Photo left by Steve Shay. Cake photo right by Brian Baum.
Alki's Brian Baum took Pan Am's special flight over the North & South Poles on its 50th Anniversary flight in 1977. He will give a talk Saturday, OCt. 27, 2:00 p.m. at the Museum of Flight. He holds his out-of-print book about the flight. Right, cake was served to the passengers for Pan Am's birthday. It was provided by Pan Am at the departure lounge at San Francisco.

Pan Am flew Alki's Brian Baum over North & South Poles; He will speak at Museum of Flight

Pan American World Airways, or "Pan Am" as most recall it, dominated the skies until 1991. Its first commercial flight carried passengers and mail from Key West to Havana, about 90 miles, Oct. 28, 1927. Lucky passengers has a close-up and personal sea view on a Fairchild FC2 floatplane.

Fifty years later, Pan Am celebrated its inaugural jaunt with another historic flight, circling the world, flying over the North and South Pole, and in record time. It flew 26,230 miles in 48 hours, 3 minutes. The entire flight, including stops, took 54 hours and 7 minutes. The stubby "Junior Jumbo", a Boeing 747SP, was about 47 feet shorter than a standard 747, while equipped with the same engines and wingspan, allowing it to fly longer distances between fueling.

Alki resident Brian Baum, now 53, was one of the 172 passengers on that flight. And while most of us define a good flight as one that is routine, with no surprises, Baum's experience was quite the opposite, thrilling, and one he will never forget. A former employee of the Museum of Flight, he will share his memories of his Pan Am trip with photos and possibly some video at the museum Saturday, Oct. 27, at 2:00 p.m. The public is invited. There is no charge other than admission to the museum. Members can attend free.

He recalled how he landed a seat on Flight 50.

"I was graduating high school in Edmonds, getting ready for college, and I had a two-week trip to Hawaii planned," said Baum, now Public Relations Specialist with the Washington State Convention Center. "Then my father came up with a clipping out of the Seattle PI saying there was going to be a flight around the Poles to celebrate Pan Am's 50th anniversary. His point was you can never do that again, but you can always go to Hawaii. I thought that was probably good (advice). I went to Hawaii the following year.

"Emmet Watson had a regular column and that day he was off and so they ran an article about Pan Am wanting to set this record and were selling tickets for this flight, $2,222 for coach, $3.333 for first class," he said. "I flew coach, still probably more than my whole budget for the Hawaii trip."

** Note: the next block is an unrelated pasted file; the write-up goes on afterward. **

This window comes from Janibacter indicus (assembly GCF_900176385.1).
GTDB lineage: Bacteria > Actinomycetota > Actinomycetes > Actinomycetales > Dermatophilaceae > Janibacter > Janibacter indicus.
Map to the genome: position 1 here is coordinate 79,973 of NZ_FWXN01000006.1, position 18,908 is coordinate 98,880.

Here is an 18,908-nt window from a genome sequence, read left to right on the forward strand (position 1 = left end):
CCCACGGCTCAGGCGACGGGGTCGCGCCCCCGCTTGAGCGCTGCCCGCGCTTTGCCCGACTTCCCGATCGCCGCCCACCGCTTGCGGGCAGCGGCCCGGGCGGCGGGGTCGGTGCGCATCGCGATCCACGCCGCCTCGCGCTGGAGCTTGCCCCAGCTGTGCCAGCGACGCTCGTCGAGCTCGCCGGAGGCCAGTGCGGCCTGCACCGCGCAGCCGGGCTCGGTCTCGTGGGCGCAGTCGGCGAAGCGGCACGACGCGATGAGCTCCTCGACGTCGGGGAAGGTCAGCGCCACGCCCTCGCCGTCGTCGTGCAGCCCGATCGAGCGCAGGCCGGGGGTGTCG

Brian's father, Howard, now 80, worked for Boeing. He is pictured in Brian's book, "Great Airliners Volume Three, Boeing 747SP" posed by a wind tunnel flutter model of the Boeing 777.

"That's where I got my interest in aviation," said Brian of his dad. "I dedicated my book to him. There he is (pictured) with Tex Johnston the test pilot, who rolled the Boeing 367-80 prototype of the 707 (over Lake Washington in a 1955 demonstration). Tex was the first pilot to fly the B52, and 707 prototype."

On Flight 50, Baum took off from San Fransisco, flew over the North Pole at night, and landed in London for two hours. He continued on to Capetown, then flew over the South Pole in daylight, landing in Auckland. Two hours later it was non-stop back to San Francisco.

"There were small celebrations at each stop," he recalled, including local dignitaries and performers, including Maori dancers in New Zealand. He said he got little sleep on board considering professional models appeared in a Gucci fashion show, sporting the latest leather fashions up and down the aisles. Miss U.S.A. and Miss Universe were also on board.

"Admiral Byrd's grandson was seated just a couple rows in front of me," he enthused. Admiral Richard Byrd held expeditions to both Poles, and claimed he flew, on different instances, over each, although some scientists dispute this.

There were four flight attendant crews, one per leg. Rita Pickley-Adragna, pictured in Baum's book grinning widely, holding a large wine bottle and glasses, was handpicked by Pan Am to work the Capetown to Auckland leg. They flew her to South Africa from Honolulu, where she was based.

She is a long-time real estate agent with RE/MAX 5TH AVENUE in Sequim. We reached her by phone.

She recalled that because many passengers slept between London and Capetown, they were wide awake and perky when she boarded, so she was always busy.

"I bought a menu from the flight on eBay," she said, and recited the dinner she served. "Rock lobster tail cocktails, saddle of springbok- roasted native springbok antelope, roast duckling garnished with green and black olives, king clip meuniere, a filet of South Africa's most renowned fish."

She recalled the champagne toast over the South Pole.

"That's where I got my gold wings," she said pridefully. The crew made a nice presentation to her over the Pole. "When you're first hired you get your silver wings. After six months, the probation period, if they keep you on you get gold wings. I still have my wings."

(This story was updated with color cake photo & a few technical corrections. Thank you.)

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